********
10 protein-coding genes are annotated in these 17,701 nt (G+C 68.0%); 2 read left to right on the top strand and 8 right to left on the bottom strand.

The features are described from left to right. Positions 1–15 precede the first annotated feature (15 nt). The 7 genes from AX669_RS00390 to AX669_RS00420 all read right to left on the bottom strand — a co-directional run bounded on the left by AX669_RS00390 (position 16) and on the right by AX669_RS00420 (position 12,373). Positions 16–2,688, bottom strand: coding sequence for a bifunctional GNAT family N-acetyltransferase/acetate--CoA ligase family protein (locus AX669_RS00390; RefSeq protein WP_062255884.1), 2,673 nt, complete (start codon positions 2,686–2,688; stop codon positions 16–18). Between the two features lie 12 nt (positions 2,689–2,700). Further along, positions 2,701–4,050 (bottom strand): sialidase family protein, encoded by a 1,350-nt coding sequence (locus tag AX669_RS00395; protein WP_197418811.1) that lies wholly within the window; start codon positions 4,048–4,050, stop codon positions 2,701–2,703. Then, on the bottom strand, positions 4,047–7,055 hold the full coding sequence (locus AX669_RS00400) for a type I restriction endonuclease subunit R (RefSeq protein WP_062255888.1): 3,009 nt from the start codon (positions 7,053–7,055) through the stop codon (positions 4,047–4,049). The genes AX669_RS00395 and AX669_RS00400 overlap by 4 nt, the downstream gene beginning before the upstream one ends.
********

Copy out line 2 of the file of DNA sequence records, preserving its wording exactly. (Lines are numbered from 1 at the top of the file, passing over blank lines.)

The features are described from left to right. Positions 1–15 precede the first annotated feature (15 nt). The 7 genes from AX669_RS00390 to AX669_RS00420 all read right to left on the bottom strand — a co-directional run bounded on the left by AX669_RS00390 (position 16) and on the right by AX669_RS00420 (position 12,373). Positions 16–2,688, bottom strand: coding sequence for a bifunctional GNAT family N-acetyltransferase/acetate--CoA ligase family protein (locus AX669_RS00390; RefSeq protein WP_062255884.1), 2,673 nt, complete (start codon positions 2,686–2,688; stop codon positions 16–18). Between the two features lie 12 nt (positions 2,689–2,700). Further along, positions 2,701–4,050 (bottom strand): sialidase family protein, encoded by a 1,350-nt coding sequence (locus tag AX669_RS00395; protein WP_197418811.1) that lies wholly within the window; start codon positions 4,048–4,050, stop codon positions 2,701–2,703. Then, on the bottom strand, positions 4,047–7,055 hold the full coding sequence (locus AX669_RS00400) for a type I restriction endonuclease subunit R (RefSeq protein WP_062255888.1): 3,009 nt from the start codon (positions 7,053–7,055) through the stop codon (positions 4,047–4,049). The genes AX669_RS00395 and AX669_RS00400 overlap by 4 nt, the downstream gene beginning before the upstream one ends.